MUMBAI: IndiGo co-founder Rahul Bhatia’s holding company can practically veto any decision taken by his partner Rakesh Gangwal despite the two promoters owning almost identical stakes, an examination of Interglobe Aviation Ltd’s articles of association (AoAs) reveals.
The AoAs invest Bhatia with such sweeping powers that neither any IndiGo shareholder nor the company’s board can take any decision related to control, business transactions, or appointment of directors or key managerial personnel, without the approval of the Bhatia-controlled InterGlobe Enterprises.
The AoA is essentially a company’s charter and describes the scope of its activities. It typically specifies the regulations for a company’s operations and defines the company’s purpose. The document lays out how tasks —including the process for appointing directors and the handling of financial records—are to be accomplished within the organization.
In addition to this, Bhatia and Gangwal have also signed a separate shareholder agreement that reaffirms Bhatia’s supremacy in the company’s internal affairs, especially the edge he has in appointing key directors and executives.
Bhatia and Gangwal did not immediately respond to emails. Spokespeople for InterGlobe Aviation were not immediately available for comment.
As on 31 March, IGE held a 37.9% stake in IndiGo, while the airline’s other promoter group, the Gangwal-controlled RG Group and Chinkerpoo Family Trust, held a total of 36.68%.
According to the AoAs, RG Group has expressly acknowledged and agreed that IGE will, at all times, control the company in all aspects and manner, including management and operational control thereof.
“Accordingly, at all times, the RG Group shall fully comply with the terms of the shareholders agreement and these articles (including ensuring control of the company as aforesaid by IGE Group) by voting at the general meetings in the manner as directed by IGE Group," read the AoAs.
Typically, in a publicly traded firm, the board and the shareholders are given the power to appoint the chairman by passing a vote in favour of an individual (selected by the nomination and remuneration committee) with a majority (i.e. with 75% voting approval). The chairman’s appointment is then sent for approval to the Securities and Exchange Board of India (Sebi).
However, despite being a listed firm, IndiGo’s AoAs say: “On and with effect from the completion of the IPO (initial public offering), neither the company nor the shareholders nor the board shall take, approve or otherwise ratify any of the actions, deeds, matters or things described below without the prior written consent of the RG Group Director and the IGE Group Director."
The so-called “matters" in this clause of the AoAs include decisions to launch rights issues; any related-party transactions (between IndiGo or any of its subsidiaries with any shareholder or any of their affiliates); incorporation or acquisition of any new subsidiary or affiliate of the company; dividends; and any decision on any change in the number of directors on the board.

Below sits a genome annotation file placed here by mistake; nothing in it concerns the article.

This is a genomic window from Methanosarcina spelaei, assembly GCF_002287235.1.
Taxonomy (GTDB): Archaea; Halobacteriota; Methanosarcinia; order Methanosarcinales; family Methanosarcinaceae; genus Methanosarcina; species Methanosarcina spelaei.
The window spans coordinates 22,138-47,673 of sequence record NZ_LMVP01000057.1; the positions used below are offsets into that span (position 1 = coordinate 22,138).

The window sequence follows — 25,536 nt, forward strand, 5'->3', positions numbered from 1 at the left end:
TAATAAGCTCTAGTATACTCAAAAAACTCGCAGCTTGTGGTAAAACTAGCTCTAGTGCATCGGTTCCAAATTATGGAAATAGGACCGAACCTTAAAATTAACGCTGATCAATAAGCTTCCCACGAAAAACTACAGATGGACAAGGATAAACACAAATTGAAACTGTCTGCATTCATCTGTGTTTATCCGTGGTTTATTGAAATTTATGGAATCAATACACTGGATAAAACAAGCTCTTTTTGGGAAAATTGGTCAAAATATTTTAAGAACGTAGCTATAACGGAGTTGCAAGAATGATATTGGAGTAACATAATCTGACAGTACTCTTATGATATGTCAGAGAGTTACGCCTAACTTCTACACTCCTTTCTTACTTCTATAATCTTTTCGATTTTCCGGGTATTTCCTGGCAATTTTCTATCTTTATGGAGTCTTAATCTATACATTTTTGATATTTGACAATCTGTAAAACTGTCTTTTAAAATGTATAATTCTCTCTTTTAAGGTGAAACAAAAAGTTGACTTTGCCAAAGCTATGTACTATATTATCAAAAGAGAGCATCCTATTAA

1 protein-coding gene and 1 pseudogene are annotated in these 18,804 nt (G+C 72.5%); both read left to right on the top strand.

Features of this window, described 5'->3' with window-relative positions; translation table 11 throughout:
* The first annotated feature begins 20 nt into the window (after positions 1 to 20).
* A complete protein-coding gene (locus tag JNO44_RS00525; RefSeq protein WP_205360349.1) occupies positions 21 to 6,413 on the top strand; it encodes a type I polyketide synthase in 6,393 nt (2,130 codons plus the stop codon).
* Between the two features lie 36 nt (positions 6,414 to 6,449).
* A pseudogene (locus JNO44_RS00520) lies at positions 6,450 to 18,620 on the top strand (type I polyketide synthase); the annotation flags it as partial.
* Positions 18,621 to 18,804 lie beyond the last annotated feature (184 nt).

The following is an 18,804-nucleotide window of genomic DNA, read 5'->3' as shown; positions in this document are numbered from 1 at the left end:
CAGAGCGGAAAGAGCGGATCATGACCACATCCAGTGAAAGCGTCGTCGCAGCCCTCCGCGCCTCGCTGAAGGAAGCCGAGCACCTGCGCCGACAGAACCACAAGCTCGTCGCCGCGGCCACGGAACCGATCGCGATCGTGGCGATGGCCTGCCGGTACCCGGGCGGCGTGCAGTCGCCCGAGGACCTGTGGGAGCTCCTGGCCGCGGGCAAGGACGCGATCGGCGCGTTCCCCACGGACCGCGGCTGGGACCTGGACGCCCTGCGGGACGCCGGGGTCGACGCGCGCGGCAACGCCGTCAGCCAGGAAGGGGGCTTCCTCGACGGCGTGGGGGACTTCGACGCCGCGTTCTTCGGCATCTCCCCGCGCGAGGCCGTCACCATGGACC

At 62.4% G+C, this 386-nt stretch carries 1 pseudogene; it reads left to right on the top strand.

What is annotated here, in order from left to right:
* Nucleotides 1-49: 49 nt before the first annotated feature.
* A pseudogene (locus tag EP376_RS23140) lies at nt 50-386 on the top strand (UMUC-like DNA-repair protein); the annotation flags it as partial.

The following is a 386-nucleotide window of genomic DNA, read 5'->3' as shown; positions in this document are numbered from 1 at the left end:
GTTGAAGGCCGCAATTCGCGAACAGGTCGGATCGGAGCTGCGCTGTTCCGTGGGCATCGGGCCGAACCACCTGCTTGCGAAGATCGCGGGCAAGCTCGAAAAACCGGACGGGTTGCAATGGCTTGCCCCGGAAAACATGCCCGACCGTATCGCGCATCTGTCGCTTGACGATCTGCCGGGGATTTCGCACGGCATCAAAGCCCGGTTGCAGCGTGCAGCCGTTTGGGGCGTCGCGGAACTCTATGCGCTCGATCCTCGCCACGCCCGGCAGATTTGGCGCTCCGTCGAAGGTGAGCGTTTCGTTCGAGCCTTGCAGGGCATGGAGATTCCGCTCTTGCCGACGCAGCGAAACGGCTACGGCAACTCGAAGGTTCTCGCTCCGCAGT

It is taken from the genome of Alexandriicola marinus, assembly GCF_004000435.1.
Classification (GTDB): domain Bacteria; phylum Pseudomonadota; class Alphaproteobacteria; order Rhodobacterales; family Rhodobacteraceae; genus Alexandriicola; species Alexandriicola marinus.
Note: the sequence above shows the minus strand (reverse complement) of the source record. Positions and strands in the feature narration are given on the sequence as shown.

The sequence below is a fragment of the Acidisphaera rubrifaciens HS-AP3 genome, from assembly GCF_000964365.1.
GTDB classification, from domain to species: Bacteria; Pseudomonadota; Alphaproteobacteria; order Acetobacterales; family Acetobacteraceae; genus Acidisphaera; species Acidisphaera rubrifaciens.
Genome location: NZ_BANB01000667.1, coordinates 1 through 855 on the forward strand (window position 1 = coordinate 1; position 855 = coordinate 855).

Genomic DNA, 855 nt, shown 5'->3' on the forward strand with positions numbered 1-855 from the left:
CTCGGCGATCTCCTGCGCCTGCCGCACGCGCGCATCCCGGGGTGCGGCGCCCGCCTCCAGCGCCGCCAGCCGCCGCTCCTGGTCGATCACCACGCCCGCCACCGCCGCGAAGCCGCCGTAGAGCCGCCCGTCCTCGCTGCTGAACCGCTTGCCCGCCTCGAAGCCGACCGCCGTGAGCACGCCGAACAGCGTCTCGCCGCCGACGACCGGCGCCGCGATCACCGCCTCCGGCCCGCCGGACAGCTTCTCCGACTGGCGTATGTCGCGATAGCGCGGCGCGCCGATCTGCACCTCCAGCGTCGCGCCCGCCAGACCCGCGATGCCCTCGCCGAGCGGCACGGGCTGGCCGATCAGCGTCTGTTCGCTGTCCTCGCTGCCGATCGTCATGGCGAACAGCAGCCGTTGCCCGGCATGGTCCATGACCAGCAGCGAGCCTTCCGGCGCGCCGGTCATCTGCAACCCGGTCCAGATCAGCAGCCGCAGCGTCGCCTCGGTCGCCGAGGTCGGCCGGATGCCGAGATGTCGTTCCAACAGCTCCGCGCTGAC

The AoAs say the IndiGo board shall always have six directors, out of which IGE alone will have the right to nominate five directors, of whom two will be non-retiring ones. The RG Group, on the other hand, can nominate one director. IGE is also empowered to remove any of these directors.
Additionally, IGE has the right to nominate three of the non-independent directors, one of whom will be non-retiring. IGE will also have the right to remove such directors and to appoint any other director to fill the vacancy. Also, IndiGo’s chairman will also be always appointed as per IGE Group’s nomination, say the AoAs. RG Group can nominate one non-independent director, who will be non-retiring.
Furthermore, the AoAs say that if the chairman is not present within 15 minutes after the time scheduled for holding a board or general meeting, the shareholders of the company can choose another director as the chairman, but only from the list of directors nominated by IGE Group.
“We may find it (AoA clauses) intriguing, but in companies which have joint promoters and such shareholding, it is common to see such shareholder agreements and AoAs. Power will be vested with a certain set of promoters while the other set will have negative rights to protect their interest. These articles were also part of the IPO documents when IndiGo got listed, so it has already passed muster of exchanges and Sebi," said a lawyer familiar with the matter.
However, the issues may not be as simple as they seem.
Gangwal and Bhatia have hired two top law firms to settle their differences and prevent the issue from turning into a long-drawn legal battle for control of IndiGo. Haigreve Khaitan and Jyoti Sagar (founders of law firms Khaitan & Co. and J Sagar Associates, respectively) have been appointed to advise Gangwal and Bhatia in reaching an understanding when both the AoAs and the shareholders’ agreement come up for renewal later this year.
Founded in 2006 by Bhatia and Gangwal, IndiGo is the largest domestic airline with a market share of 46.9% at the end of March, according to data from the Directorate General of Civil Aviation. It also has the largest fleet with at least 200 aircraft.